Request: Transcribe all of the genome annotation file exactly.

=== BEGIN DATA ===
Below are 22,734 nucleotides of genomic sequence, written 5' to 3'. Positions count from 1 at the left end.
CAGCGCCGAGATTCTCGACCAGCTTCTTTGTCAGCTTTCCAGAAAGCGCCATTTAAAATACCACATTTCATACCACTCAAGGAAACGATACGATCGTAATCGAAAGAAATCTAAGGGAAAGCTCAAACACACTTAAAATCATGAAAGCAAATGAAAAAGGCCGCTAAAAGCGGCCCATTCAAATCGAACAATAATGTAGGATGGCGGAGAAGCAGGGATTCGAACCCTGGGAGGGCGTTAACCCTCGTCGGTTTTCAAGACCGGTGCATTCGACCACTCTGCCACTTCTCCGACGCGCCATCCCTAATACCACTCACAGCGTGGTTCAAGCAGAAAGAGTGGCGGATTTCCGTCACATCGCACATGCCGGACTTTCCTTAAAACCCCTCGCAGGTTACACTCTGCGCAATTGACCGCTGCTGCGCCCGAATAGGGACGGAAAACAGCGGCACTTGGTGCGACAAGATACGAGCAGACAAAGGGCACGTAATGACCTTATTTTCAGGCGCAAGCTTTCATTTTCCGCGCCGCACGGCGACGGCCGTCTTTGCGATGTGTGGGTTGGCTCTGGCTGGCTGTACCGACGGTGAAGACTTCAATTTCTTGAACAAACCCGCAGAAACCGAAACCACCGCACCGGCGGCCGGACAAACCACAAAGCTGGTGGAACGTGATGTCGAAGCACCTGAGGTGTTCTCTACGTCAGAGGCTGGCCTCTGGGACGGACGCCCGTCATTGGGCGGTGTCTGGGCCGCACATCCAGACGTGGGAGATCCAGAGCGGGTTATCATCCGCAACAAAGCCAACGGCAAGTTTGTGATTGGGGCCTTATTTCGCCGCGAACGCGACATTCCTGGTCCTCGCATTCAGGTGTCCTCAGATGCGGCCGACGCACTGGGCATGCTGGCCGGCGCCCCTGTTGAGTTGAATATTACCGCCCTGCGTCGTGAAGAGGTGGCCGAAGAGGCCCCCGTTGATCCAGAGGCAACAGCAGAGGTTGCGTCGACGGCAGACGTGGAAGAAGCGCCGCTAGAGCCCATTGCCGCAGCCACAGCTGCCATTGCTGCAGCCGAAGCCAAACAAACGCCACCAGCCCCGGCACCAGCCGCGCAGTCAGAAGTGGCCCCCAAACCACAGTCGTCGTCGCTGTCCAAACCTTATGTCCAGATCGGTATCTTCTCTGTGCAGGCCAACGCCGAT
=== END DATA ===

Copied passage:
Below are 22,734 nucleotides of genomic sequence, written 5' to 3'. Positions count from 1 at the left end.
CAGCGCCGAGATTCTCGACCAGCTTCTTTGTCAGCTTTCCAGAAAGCGCCATTTAAAATACCACATTTCATACCACTCAAGGAAACGATACGATCGTAATCGAAAGAAATCTAAGGGAAAGCTCAAACACACTTAAAATCATGAAAGCAAATGAAAAAGGCCGCTAAAAGCGGCCCATTCAAATCGAACAATAATGTAGGATGGCGGAGAAGCAGGGATTCGAACCCTGGGAGGGCGTTAACCCTCGTCGGTTTTCAAGACCGGTGCATTCGACCACTCTGCCACTTCTCCGACGCGCCATCCCTAATACCACTCACAGCGTGGTTCAAGCAGAAAGAGTGGCGGATTTCCGTCACATCGCACATGCCGGACTTTCCTTAAAACCCCTCGCAGGTTACACTCTGCGCAATTGACCGCTGCTGCGCCCGAATAGGGACGGAAAACAGCGGCACTTGGTGCGACAAGATACGAGCAGACAAAGGGCACGTAATGACCTTATTTTCAGGCGCAAGCTTTCATTTTCCGCGCCGCACGGCGACGGCCGTCTTTGCGATGTGTGGGTTGGCTCTGGCTGGCTGTACCGACGGTGAAGACTTCAATTTCTTGAACAAACCCGCAGAAACCGAAACCACCGCACCGGCGGCCGGACAAACCACAAAGCTGGTGGAACGTGATGTCGAAGCACCTGAGGTGTTCTCTACGTCAGAGGCTGGCCTCTGGGACGGACGCCCGTCATTGGGCGGTGTCTGGGCCGCACATCCAGACGTGGGAGATCCAGAGCGGGTTATCATCCGCAACAAAGCCAACGGCAAGTTTGTGATTGGGGCCTTATTTCGCCGCGAACGCGACATTCCTGGTCCTCGCATTCAGGTGTCCTCAGATGCGGCCGACGCACTGGGCATGCTGGCCGGCGCCCCTGTTGAGTTGAATATTACCGCCCTGCGTCGTGAAGAGGTGGCCGAAGAGGCCCCCGTTGATCCAGAGGCAACAGCAGAGGTTGCGTCGACGGCAGACGTGGAAGAAGCGCCGCTAGAGCCCATTGCCGCAGCCACAGCTGCCATTGCTGCAGCCGAAGCCAAACAAACGCCACCAGCCCCGGCACCAGCCGCGCAGTCAGAAGTGGCCCCCAAACCACAGTCGTCGTCGCTGTCCAAACCTTATGTCCAGATCGGTATCTTCTCTGTGCAGGCCAACGCCGAT